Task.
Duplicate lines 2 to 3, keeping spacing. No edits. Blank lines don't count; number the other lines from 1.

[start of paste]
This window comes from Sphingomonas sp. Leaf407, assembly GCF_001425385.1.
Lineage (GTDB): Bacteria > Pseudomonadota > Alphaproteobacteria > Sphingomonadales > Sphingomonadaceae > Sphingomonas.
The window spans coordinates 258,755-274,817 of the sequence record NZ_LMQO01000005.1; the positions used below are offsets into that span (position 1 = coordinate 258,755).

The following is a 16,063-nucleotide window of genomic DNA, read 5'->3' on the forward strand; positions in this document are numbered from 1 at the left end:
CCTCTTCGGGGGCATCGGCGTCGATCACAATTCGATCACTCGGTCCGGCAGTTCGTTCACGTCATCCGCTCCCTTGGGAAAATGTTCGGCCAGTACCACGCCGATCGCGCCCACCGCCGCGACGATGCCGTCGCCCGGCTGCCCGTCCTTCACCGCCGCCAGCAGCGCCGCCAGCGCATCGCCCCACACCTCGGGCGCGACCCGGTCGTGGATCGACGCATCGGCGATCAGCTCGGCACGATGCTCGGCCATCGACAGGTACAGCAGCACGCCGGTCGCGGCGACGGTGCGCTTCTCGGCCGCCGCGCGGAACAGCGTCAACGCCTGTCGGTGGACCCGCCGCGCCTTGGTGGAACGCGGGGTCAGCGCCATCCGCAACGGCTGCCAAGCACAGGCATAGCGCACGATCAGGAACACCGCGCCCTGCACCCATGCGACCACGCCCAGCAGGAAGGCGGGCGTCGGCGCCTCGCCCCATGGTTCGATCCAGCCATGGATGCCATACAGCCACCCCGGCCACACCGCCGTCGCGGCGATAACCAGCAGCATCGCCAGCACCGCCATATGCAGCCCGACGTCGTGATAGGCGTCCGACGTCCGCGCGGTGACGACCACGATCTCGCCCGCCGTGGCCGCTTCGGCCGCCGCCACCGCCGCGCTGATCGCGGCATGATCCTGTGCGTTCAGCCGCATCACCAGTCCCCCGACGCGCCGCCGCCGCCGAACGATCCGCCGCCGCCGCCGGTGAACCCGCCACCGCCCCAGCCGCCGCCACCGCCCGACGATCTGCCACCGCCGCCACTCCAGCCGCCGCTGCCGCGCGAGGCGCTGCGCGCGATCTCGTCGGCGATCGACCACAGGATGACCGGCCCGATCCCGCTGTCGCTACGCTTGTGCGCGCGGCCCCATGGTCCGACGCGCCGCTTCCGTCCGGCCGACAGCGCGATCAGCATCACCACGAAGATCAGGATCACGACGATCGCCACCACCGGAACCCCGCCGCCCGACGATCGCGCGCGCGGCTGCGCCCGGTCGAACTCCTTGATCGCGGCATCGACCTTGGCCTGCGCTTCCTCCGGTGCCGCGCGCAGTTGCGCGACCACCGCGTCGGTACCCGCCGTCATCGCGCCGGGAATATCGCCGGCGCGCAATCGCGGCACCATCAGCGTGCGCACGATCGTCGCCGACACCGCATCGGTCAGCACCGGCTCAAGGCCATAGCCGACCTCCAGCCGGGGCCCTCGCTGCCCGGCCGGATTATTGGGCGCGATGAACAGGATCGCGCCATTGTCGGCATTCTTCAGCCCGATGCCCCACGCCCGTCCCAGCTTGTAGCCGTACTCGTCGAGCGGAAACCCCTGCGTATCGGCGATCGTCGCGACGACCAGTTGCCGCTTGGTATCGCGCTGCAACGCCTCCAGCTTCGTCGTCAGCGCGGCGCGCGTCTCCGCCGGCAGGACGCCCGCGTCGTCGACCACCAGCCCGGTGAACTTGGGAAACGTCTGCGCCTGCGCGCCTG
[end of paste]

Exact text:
Lineage (GTDB): Bacteria > Pseudomonadota > Alphaproteobacteria > Sphingomonadales > Sphingomonadaceae > Sphingomonas.
The window spans coordinates 258,755-274,817 of the sequence record NZ_LMQO01000005.1; the positions used below are offsets into that span (position 1 = coordinate 258,755).